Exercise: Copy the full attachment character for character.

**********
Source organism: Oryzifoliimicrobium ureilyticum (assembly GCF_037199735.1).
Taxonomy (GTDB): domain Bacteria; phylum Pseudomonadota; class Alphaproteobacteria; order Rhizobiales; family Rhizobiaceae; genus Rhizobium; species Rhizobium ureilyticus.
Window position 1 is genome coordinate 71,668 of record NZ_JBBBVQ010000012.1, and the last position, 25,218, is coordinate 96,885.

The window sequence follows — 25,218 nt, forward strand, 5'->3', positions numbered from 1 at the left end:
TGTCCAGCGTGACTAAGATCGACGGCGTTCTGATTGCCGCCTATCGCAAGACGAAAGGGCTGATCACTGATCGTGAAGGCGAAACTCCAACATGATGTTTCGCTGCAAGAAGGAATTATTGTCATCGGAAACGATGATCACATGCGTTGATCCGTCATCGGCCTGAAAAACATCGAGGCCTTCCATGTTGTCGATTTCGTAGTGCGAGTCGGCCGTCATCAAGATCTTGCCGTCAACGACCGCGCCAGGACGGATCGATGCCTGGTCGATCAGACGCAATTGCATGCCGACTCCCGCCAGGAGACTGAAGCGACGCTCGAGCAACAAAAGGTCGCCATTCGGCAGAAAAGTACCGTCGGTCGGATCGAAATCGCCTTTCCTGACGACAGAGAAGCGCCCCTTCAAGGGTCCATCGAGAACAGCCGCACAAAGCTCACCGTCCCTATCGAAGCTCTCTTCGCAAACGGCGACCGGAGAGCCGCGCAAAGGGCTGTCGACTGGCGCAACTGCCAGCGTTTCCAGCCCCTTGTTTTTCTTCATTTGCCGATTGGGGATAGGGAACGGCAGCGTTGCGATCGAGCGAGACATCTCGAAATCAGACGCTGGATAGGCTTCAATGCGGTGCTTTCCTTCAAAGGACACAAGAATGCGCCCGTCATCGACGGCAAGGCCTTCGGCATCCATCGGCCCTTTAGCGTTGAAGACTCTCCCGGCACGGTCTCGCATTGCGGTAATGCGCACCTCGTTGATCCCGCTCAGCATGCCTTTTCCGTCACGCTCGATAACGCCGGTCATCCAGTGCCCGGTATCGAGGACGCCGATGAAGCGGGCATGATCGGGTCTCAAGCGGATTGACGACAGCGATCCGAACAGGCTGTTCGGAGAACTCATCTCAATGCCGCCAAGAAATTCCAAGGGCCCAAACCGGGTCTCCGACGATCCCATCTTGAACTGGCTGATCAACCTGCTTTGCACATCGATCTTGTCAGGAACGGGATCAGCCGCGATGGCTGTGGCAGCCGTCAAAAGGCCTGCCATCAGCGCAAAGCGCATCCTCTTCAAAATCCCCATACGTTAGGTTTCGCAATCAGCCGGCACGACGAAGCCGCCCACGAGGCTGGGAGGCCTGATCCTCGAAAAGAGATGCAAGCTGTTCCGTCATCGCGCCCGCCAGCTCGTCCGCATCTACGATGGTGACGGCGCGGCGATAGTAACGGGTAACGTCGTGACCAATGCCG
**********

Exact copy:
Source organism: Oryzifoliimicrobium ureilyticum (assembly GCF_037199735.1).
Taxonomy (GTDB): domain Bacteria; phylum Pseudomonadota; class Alphaproteobacteria; order Rhizobiales; family Rhizobiaceae; genus Rhizobium; species Rhizobium ureilyticus.
Window position 1 is genome coordinate 71,668 of record NZ_JBBBVQ010000012.1, and the last position, 25,218, is coordinate 96,885.

The window sequence follows — 25,218 nt, forward strand, 5'->3', positions numbered from 1 at the left end:
TGTCCAGCGTGACTAAGATCGACGGCGTTCTGATTGCCGCCTATCGCAAGACGAAAGGGCTGATCACTGATCGTGAAGGCGAAACTCCAACATGATGTTTCGCTGCAAGAAGGAATTATTGTCATCGGAAACGATGATCACATGCGTTGATCCGTCATCGGCCTGAAAAACATCGAGGCCTTCCATGTTGTCGATTTCGTAGTGCGAGTCGGCCGTCATCAAGATCTTGCCGTCAACGACCGCGCCAGGACGGATCGATGCCTGGTCGATCAGACGCAATTGCATGCCGACTCCCGCCAGGAGACTGAAGCGACGCTCGAGCAACAAAAGGTCGCCATTCGGCAGAAAAGTACCGTCGGTCGGATCGAAATCGCCTTTCCTGACGACAGAGAAGCGCCCCTTCAAGGGTCCATCGAGAACAGCCGCACAAAGCTCACCGTCCCTATCGAAGCTCTCTTCGCAAACGGCGACCGGAGAGCCGCGCAAAGGGCTGTCGACTGGCGCAACTGCCAGCGTTTCCAGCCCCTTGTTTTTCTTCATTTGCCGATTGGGGATAGGGAACGGCAGCGTTGCGATCGAGCGAGACATCTCGAAATCAGACGCTGGATAGGCTTCAATGCGGTGCTTTCCTTCAAAGGACACAAGAATGCGCCCGTCATCGACGGCAAGGCCTTCGGCATCCATCGGCCCTTTAGCGTTGAAGACTCTCCCGGCACGGTCTCGCATTGCGGTAATGCGCACCTCGTTGATCCCGCTCAGCATGCCTTTTCCGTCACGCTCGATAACGCCGGTCATCCAGTGCCCGGTATCGAGGACGCCGATGAAGCGGGCATGATCGGGTCTCAAGCGGATTGACGACAGCGATCCGAACAGGCTGTTCGGAGAACTCATCTCAATGCCGCCAAGAAATTCCAAGGGCCCAAACCGGGTCTCCGACGATCCCATCTTGAACTGGCTGATCAACCTGCTTTGCACATCGATCTTGTCAGGAACGGGATCAGCCGCGATGGCTGTGGCAGCCGTCAAAAGGCCTGCCATCAGCGCAAAGCGCATCCTCTTCAAAATCCCCATACGTTAGGTTTCGCAATCAGCCGGCACGACGAAGCCGCCCACGAGGCTGGGAGGCCTGATCCTCGAAAAGAGATGCAAGCTGTTCCGTCATCGCGCCCGCCAGCTCGTCCGCATCTACGATGGTGACGGCGCGGCGATAGTAACGGGTAACGTCGTGACCAATGCCG